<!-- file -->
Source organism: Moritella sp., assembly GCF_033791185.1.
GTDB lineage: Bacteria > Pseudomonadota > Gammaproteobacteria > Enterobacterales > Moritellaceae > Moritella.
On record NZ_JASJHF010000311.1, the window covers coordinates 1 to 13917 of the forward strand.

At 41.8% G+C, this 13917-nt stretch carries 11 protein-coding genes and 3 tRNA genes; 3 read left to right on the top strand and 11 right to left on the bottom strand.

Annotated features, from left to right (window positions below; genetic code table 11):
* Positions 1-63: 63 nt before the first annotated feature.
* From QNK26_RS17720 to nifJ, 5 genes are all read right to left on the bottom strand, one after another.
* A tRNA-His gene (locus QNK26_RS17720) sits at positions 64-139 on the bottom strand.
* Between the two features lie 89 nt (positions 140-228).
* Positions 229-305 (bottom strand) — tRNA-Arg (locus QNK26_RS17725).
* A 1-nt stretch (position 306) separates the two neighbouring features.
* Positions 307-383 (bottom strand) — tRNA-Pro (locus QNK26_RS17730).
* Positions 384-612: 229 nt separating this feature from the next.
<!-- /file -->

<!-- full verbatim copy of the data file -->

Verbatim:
Source organism: Moritella sp., assembly GCF_033791185.1.
GTDB lineage: Bacteria > Pseudomonadota > Gammaproteobacteria > Enterobacterales > Moritellaceae > Moritella.
On record NZ_JASJHF010000311.1, the window covers coordinates 1 to 13917 of the forward strand.

At 41.8% G+C, this 13917-nt stretch carries 11 protein-coding genes and 3 tRNA genes; 3 read left to right on the top strand and 11 right to left on the bottom strand.

Annotated features, from left to right (window positions below; genetic code table 11):
* Positions 1-63: 63 nt before the first annotated feature.
* From QNK26_RS17720 to nifJ, 5 genes are all read right to left on the bottom strand, one after another.
* A tRNA-His gene (locus QNK26_RS17720) sits at positions 64-139 on the bottom strand.
* Between the two features lie 89 nt (positions 140-228).
* Positions 229-305 (bottom strand) — tRNA-Arg (locus QNK26_RS17725).
* A 1-nt stretch (position 306) separates the two neighbouring features.
* Positions 307-383 (bottom strand) — tRNA-Pro (locus QNK26_RS17730).
* Positions 384-612: 229 nt separating this feature from the next.